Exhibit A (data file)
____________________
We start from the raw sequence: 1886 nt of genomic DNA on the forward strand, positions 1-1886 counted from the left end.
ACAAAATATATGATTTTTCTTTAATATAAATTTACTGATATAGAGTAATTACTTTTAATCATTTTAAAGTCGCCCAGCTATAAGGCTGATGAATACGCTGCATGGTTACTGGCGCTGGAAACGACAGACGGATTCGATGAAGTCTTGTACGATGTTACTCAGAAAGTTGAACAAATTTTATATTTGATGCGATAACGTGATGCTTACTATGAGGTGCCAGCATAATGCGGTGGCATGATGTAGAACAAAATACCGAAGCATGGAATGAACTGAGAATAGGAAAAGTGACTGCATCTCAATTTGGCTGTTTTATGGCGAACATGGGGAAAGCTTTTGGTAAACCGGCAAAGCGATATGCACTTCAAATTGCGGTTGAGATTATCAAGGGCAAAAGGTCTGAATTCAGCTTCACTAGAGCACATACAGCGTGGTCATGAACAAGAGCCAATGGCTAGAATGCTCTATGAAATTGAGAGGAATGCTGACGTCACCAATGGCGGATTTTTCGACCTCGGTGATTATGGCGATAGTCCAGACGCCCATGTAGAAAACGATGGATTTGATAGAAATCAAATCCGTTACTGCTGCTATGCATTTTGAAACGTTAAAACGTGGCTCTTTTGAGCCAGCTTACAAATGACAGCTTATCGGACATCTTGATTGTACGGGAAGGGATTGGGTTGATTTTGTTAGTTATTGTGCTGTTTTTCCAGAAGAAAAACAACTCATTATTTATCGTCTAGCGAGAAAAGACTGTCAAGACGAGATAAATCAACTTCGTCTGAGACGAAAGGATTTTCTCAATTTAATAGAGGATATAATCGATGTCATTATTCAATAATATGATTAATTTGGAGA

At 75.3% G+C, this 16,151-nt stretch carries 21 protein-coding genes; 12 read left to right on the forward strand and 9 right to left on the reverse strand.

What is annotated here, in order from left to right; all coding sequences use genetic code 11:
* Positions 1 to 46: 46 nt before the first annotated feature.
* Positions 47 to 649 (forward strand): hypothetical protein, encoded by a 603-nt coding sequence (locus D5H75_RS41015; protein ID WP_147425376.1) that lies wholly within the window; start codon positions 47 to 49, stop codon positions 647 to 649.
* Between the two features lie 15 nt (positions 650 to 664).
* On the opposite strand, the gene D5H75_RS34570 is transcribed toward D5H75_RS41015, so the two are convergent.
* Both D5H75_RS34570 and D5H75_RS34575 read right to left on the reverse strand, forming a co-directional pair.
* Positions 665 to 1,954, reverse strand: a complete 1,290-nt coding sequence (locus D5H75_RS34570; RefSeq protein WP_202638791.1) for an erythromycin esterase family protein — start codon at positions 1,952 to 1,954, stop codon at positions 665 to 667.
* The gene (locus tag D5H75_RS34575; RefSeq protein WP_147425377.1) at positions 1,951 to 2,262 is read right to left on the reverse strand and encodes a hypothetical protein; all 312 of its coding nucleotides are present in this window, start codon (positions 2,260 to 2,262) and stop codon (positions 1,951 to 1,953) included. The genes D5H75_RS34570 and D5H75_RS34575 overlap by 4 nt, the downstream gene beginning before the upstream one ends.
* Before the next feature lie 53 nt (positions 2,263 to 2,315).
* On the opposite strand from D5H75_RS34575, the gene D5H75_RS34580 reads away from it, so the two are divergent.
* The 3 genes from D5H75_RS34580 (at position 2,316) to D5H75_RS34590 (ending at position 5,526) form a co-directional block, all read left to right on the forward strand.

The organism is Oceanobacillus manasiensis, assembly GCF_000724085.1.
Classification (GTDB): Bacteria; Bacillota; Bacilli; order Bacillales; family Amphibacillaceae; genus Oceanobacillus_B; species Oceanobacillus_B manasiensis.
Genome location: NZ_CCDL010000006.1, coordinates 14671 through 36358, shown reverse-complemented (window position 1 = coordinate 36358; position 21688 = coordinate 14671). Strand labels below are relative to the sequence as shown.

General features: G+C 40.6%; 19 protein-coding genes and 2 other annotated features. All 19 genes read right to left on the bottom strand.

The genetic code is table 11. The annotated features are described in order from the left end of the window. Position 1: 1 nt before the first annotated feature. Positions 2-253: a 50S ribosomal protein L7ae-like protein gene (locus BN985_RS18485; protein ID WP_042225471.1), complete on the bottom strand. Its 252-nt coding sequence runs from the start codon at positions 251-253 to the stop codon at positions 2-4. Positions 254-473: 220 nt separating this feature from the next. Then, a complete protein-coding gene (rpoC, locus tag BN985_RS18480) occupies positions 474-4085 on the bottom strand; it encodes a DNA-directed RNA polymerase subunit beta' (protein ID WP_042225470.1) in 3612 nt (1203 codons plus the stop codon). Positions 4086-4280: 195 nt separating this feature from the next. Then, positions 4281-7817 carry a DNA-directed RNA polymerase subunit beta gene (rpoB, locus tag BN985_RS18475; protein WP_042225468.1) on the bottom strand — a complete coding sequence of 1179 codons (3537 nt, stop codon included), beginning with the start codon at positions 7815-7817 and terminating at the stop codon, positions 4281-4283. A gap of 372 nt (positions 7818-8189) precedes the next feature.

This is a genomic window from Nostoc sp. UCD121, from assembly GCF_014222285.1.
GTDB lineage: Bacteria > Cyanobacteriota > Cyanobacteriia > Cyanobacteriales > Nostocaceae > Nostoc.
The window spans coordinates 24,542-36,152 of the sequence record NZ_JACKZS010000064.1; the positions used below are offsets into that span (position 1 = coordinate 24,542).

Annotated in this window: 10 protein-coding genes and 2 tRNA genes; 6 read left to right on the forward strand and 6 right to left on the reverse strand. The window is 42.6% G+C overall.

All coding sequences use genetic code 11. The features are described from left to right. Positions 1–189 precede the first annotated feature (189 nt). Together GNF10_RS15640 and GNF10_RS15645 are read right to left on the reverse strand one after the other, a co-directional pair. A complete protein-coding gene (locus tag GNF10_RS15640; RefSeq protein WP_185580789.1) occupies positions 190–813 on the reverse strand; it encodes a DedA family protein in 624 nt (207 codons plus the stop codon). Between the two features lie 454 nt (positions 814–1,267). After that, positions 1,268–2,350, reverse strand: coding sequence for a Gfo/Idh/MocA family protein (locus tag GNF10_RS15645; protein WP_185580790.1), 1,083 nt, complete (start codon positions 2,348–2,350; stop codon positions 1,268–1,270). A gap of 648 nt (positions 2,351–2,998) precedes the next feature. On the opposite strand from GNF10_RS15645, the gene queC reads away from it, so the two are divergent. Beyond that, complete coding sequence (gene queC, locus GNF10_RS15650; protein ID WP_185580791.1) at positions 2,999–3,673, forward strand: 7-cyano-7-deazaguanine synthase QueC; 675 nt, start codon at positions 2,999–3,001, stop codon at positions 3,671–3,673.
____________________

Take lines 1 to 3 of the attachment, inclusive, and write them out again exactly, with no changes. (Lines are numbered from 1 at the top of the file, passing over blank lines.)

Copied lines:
We start from the raw sequence: 1886 nt of genomic DNA on the forward strand, positions 1-1886 counted from the left end.
ACAAAATATATGATTTTTCTTTAATATAAATTTACTGATATAGAGTAATTACTTTTAATCATTTTAAAGTCGCCCAGCTATAAGGCTGATGAATACGCTGCATGGTTACTGGCGCTGGAAACGACAGACGGATTCGATGAAGTCTTGTACGATGTTACTCAGAAAGTTGAACAAATTTTATATTTGATGCGATAACGTGATGCTTACTATGAGGTGCCAGCATAATGCGGTGGCATGATGTAGAACAAAATACCGAAGCATGGAATGAACTGAGAATAGGAAAAGTGACTGCATCTCAATTTGGCTGTTTTATGGCGAACATGGGGAAAGCTTTTGGTAAACCGGCAAAGCGATATGCACTTCAAATTGCGGTTGAGATTATCAAGGGCAAAAGGTCTGAATTCAGCTTCACTAGAGCACATACAGCGTGGTCATGAACAAGAGCCAATGGCTAGAATGCTCTATGAAATTGAGAGGAATGCTGACGTCACCAATGGCGGATTTTTCGACCTCGGTGATTATGGCGATAGTCCAGACGCCCATGTAGAAAACGATGGATTTGATAGAAATCAAATCCGTTACTGCTGCTATGCATTTTGAAACGTTAAAACGTGGCTCTTTTGAGCCAGCTTACAAATGACAGCTTATCGGACATCTTGATTGTACGGGAAGGGATTGGGTTGATTTTGTTAGTTATTGTGCTGTTTTTCCAGAAGAAAAACAACTCATTATTTATCGTCTAGCGAGAAAAGACTGTCAAGACGAGATAAATCAACTTCGTCTGAGACGAAAGGATTTTCTCAATTTAATAGAGGATATAATCGATGTCATTATTCAATAATATGATTAATTTGGAGA

At 75.3% G+C, this 16,151-nt stretch carries 21 protein-coding genes; 12 read left to right on the forward strand and 9 right to left on the reverse strand.